Here’s an interesting case regarding Muslim women’s veils. They’re instruments or symbols of patriarchal repression, right? Well, check this out.
Dania Mahmudi is from my area, Fisksätra. She’s 14 years old and wears a veil. Mahmudi has been practising karate for years. Two weeks ago she went with her club to the district championship, eager to compete. But the umpire disqualified her – for her veil’s sake. It covered her throat, and karate competition rules state that the umpire needs to be able to watch for damage to each contestant’s throat. OK, said her coach after a heated argument, so she can’t do the hand-to-hand part of the competition. Surely the solo performance element, kata, will be no problem given this reasoning. No, she was disqualified there too.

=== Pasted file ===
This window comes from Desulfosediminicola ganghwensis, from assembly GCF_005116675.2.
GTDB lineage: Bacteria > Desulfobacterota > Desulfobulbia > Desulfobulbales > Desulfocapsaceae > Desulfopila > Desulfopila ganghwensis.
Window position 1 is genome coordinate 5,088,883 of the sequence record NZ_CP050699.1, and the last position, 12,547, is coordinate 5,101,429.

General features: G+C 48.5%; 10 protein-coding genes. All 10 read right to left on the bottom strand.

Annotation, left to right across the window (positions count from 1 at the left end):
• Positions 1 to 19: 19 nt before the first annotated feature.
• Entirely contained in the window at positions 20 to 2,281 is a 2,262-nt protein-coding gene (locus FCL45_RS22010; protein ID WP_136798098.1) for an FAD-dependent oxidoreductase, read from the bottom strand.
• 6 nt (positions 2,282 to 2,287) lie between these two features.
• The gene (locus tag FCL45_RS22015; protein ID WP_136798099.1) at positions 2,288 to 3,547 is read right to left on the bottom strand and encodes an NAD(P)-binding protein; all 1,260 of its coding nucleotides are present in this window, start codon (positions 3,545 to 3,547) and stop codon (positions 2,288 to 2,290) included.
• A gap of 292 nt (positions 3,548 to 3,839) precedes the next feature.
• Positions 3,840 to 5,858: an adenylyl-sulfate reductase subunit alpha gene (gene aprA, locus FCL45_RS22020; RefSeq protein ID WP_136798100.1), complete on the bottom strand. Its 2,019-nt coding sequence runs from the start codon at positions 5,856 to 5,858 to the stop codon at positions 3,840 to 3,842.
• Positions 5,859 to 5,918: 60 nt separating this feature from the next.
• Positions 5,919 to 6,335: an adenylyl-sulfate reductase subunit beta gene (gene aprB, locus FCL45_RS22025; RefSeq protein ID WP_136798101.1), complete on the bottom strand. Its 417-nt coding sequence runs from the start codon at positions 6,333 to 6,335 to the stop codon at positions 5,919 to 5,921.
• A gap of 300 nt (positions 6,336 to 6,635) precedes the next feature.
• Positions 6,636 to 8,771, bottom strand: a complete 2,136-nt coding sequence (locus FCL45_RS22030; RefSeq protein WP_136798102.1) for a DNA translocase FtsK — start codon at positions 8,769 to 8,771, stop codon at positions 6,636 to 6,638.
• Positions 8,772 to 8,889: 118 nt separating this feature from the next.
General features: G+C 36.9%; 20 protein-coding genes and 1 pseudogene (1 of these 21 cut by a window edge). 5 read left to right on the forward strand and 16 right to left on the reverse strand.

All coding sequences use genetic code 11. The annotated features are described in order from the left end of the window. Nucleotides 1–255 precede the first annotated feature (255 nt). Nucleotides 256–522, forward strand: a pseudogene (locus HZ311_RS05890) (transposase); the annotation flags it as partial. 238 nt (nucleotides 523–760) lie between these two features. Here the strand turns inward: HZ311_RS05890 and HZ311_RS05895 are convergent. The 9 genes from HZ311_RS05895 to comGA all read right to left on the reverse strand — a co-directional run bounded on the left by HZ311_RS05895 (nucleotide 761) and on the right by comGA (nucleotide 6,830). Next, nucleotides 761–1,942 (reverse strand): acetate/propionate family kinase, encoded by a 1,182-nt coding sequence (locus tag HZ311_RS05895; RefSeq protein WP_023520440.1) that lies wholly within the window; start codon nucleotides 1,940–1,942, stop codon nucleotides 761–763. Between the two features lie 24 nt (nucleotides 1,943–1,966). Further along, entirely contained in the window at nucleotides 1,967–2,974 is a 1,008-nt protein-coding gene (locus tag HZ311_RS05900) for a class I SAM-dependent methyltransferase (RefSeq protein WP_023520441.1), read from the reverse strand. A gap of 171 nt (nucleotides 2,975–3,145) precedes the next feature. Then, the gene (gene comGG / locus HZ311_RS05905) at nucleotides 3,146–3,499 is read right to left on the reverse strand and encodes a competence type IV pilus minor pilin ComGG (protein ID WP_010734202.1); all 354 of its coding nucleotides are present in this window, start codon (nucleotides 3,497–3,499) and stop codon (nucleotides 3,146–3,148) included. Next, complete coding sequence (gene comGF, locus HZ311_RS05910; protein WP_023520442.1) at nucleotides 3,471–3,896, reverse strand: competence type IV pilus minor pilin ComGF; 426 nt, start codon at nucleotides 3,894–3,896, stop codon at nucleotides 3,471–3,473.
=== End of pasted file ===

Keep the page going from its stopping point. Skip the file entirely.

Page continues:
Things are changing in the karate world. You couldn’t compete wearing any kind of veil until last year. When it became allowed, Iran’s women’s team immediately won a world cup medal at kata – wearing regulation veils.
My guess is that this problem will be solved a few years from now. But look at it from a repression perspective. I have no idea whether Mahmudi’s parents are forcing her to wear the veil. But I do know that they’re fine with their daughter practising karate for years at a dojo half an hour’s bus ride from home. Competition rules are apparently a bigger problem for her athletic career. Luckily, Mahmudi isn’t about to give up. She’s aiming for the world cup.
I wrote about the veil in 2006, comparing it to the bikini top, which is pretty much the same deal only in Western culture. This is what cultural relativism means, not the condoning of atrocities.